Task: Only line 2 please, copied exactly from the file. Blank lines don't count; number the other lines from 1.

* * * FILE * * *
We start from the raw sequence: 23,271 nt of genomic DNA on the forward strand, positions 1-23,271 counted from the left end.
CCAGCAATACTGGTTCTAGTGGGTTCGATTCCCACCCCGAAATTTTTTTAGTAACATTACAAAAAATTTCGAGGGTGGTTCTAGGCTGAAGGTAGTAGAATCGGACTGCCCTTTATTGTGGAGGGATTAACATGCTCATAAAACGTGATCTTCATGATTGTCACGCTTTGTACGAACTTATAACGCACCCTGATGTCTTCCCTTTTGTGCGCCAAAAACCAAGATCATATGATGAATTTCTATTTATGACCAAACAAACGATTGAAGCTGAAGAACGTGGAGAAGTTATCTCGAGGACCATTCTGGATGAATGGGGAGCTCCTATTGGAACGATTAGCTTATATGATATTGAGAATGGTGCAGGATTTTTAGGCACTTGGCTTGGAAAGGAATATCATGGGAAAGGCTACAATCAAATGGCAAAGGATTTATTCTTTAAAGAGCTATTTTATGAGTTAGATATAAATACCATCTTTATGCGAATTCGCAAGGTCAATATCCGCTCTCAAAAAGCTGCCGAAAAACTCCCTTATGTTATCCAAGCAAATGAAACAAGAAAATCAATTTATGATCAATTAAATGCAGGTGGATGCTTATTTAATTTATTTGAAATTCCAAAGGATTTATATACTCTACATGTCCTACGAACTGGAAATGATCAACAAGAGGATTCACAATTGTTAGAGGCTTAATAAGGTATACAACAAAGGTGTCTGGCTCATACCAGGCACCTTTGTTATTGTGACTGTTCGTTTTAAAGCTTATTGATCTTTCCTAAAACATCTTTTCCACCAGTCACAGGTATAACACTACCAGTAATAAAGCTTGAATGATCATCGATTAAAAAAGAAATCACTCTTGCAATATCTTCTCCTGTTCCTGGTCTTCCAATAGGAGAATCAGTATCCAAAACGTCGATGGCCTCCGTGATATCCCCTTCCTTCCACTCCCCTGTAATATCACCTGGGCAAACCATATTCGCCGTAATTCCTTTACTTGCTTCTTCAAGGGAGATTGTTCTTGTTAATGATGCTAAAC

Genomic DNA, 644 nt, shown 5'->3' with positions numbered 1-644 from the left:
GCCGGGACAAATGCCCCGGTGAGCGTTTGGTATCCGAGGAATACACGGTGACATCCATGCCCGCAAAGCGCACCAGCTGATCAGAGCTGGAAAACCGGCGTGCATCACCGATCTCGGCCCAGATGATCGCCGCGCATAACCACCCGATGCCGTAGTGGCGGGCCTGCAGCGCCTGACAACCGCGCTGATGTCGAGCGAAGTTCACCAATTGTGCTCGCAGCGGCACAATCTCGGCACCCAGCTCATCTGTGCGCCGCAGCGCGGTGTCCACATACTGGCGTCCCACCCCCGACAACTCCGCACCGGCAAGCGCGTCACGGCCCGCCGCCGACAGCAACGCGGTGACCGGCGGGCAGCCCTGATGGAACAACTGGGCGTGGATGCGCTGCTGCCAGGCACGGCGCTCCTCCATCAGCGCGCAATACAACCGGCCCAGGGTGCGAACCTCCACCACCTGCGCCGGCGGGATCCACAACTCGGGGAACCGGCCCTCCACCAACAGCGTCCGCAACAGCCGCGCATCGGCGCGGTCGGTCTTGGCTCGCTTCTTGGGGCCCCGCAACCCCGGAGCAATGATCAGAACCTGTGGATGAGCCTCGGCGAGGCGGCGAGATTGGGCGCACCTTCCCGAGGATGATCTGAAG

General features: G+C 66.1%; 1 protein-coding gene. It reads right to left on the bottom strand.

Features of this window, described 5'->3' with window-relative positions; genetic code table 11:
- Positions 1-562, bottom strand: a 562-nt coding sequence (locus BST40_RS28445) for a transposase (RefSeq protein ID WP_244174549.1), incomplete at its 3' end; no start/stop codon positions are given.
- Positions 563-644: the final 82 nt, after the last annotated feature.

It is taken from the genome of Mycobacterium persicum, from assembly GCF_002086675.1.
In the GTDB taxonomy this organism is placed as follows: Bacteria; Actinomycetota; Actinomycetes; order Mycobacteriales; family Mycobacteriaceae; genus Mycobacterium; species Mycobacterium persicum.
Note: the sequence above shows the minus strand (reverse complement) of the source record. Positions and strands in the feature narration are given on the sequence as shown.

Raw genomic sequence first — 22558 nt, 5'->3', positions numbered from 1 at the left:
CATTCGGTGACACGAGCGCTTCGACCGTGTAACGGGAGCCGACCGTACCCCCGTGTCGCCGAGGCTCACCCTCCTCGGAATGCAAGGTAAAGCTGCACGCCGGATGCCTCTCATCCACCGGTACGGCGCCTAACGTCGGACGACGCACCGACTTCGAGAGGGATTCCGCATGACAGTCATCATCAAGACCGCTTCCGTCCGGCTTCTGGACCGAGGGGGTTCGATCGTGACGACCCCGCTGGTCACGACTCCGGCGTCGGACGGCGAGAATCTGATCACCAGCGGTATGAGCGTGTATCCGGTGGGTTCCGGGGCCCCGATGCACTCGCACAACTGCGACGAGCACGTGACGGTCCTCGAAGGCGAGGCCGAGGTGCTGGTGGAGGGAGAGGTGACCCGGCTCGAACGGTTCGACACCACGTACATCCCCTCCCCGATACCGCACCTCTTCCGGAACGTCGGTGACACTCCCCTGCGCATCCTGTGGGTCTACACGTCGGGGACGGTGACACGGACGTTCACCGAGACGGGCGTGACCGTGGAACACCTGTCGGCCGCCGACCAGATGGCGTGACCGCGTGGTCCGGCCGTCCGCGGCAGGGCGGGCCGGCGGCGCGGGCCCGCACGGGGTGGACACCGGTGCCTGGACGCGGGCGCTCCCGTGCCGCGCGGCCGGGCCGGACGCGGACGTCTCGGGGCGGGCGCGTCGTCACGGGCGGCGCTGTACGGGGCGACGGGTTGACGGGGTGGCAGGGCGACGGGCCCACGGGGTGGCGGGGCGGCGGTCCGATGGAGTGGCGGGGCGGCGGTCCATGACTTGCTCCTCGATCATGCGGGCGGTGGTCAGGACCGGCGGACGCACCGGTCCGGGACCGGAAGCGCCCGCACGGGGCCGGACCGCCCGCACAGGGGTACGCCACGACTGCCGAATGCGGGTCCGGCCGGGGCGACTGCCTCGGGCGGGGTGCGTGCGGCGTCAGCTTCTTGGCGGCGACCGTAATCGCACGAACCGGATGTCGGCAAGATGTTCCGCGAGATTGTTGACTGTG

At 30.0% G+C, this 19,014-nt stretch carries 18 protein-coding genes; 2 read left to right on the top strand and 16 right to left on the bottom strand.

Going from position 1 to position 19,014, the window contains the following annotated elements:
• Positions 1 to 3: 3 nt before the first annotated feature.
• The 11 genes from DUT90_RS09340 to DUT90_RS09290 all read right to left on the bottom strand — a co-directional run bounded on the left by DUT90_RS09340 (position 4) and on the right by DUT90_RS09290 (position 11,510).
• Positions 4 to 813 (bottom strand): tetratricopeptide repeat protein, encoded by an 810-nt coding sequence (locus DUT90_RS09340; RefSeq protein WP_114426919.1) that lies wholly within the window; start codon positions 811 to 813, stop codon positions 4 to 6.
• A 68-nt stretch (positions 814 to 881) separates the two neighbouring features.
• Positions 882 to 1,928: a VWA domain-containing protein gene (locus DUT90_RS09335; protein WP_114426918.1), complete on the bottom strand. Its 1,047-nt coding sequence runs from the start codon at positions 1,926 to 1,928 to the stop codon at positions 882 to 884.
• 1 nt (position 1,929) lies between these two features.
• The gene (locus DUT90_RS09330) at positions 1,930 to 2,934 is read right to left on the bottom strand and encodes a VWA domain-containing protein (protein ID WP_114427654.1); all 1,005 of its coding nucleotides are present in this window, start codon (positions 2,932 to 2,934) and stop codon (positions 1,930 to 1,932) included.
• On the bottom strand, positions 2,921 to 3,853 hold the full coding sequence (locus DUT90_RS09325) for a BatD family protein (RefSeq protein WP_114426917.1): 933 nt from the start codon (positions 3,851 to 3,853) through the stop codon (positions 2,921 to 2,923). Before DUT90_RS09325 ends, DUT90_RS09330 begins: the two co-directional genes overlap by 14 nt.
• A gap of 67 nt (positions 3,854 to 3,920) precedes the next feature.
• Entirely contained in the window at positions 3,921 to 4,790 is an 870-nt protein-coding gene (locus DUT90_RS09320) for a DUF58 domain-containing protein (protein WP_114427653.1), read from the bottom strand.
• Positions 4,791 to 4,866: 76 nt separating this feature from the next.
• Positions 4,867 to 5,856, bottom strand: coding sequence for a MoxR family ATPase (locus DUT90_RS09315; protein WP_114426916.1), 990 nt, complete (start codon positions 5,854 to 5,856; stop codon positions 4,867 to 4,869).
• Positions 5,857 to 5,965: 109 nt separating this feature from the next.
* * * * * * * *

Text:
CCAGCAATACTGGTTCTAGTGGGTTCGATTCCCACCCCGAAATTTTTTTAGTAACATTACAAAAAATTTCGAGGGTGGTTCTAGGCTGAAGGTAGTAGAATCGGACTGCCCTTTATTGTGGAGGGATTAACATGCTCATAAAACGTGATCTTCATGATTGTCACGCTTTGTACGAACTTATAACGCACCCTGATGTCTTCCCTTTTGTGCGCCAAAAACCAAGATCATATGATGAATTTCTATTTATGACCAAACAAACGATTGAAGCTGAAGAACGTGGAGAAGTTATCTCGAGGACCATTCTGGATGAATGGGGAGCTCCTATTGGAACGATTAGCTTATATGATATTGAGAATGGTGCAGGATTTTTAGGCACTTGGCTTGGAAAGGAATATCATGGGAAAGGCTACAATCAAATGGCAAAGGATTTATTCTTTAAAGAGCTATTTTATGAGTTAGATATAAATACCATCTTTATGCGAATTCGCAAGGTCAATATCCGCTCTCAAAAAGCTGCCGAAAAACTCCCTTATGTTATCCAAGCAAATGAAACAAGAAAATCAATTTATGATCAATTAAATGCAGGTGGATGCTTATTTAATTTATTTGAAATTCCAAAGGATTTATATACTCTACATGTCCTACGAACTGGAAATGATCAACAAGAGGATTCACAATTGTTAGAGGCTTAATAAGGTATACAACAAAGGTGTCTGGCTCATACCAGGCACCTTTGTTATTGTGACTGTTCGTTTTAAAGCTTATTGATCTTTCCTAAAACATCTTTTCCACCAGTCACAGGTATAACACTACCAGTAATAAAGCTTGAATGATCATCGATTAAAAAAGAAATCACTCTTGCAATATCTTCTCCTGTTCCTGGTCTTCCAATAGGAGAATCAGTATCCAAAACGTCGATGGCCTCCGTGATATCCCCTTCCTTCCACTCCCCTGTAATATCACCTGGGCAAACCATATTCGCCGTAATTCCTTTACTTGCTTCTTCAAGGGAGATTGTTCTTGTTAATGATGCTAAAC